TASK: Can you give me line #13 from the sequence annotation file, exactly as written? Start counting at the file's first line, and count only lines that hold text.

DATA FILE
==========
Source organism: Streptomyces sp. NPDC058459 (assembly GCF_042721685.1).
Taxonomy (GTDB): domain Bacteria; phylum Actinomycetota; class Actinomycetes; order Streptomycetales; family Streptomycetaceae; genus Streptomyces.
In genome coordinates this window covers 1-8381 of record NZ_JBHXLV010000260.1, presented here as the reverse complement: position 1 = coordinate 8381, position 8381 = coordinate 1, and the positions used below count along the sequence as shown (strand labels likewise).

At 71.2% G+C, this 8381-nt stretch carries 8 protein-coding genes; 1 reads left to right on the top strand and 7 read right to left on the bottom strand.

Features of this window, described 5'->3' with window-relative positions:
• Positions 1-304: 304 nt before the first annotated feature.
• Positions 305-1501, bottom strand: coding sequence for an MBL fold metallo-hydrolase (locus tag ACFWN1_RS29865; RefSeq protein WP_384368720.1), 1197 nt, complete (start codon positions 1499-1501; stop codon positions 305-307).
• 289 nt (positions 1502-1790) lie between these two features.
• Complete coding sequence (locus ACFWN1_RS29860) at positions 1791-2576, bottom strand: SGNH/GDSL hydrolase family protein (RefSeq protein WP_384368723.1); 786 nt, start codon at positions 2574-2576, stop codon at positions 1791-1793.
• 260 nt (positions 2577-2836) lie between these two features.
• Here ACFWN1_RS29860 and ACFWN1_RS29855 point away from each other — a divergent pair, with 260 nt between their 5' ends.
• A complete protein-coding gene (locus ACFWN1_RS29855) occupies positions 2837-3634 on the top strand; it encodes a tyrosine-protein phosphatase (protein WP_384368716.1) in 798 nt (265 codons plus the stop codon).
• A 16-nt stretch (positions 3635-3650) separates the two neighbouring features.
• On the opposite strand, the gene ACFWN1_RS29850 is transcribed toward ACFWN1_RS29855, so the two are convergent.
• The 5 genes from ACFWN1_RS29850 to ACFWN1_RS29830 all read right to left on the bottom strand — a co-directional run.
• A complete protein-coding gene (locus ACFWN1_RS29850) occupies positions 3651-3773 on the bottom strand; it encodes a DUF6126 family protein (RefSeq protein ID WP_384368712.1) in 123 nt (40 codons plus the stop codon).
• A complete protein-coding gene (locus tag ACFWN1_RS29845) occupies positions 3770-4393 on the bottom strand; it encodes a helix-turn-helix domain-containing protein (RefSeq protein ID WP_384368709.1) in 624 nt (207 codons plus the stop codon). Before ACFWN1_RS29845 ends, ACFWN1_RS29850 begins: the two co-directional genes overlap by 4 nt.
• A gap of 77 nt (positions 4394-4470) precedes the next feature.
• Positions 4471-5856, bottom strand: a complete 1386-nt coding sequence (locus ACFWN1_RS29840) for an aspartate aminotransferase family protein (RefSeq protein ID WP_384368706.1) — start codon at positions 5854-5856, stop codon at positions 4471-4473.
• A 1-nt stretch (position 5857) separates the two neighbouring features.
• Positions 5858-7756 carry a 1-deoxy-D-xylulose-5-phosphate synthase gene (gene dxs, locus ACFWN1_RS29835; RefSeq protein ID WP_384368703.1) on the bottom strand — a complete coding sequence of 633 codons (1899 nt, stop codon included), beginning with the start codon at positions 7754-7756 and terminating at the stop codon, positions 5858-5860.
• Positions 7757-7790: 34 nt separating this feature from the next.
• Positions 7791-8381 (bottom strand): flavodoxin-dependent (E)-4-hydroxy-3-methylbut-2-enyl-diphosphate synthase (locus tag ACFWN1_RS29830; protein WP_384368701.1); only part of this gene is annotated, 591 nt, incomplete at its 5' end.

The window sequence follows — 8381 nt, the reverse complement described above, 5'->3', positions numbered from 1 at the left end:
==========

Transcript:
• A 16-nt stretch (positions 3635-3650) separates the two neighbouring features.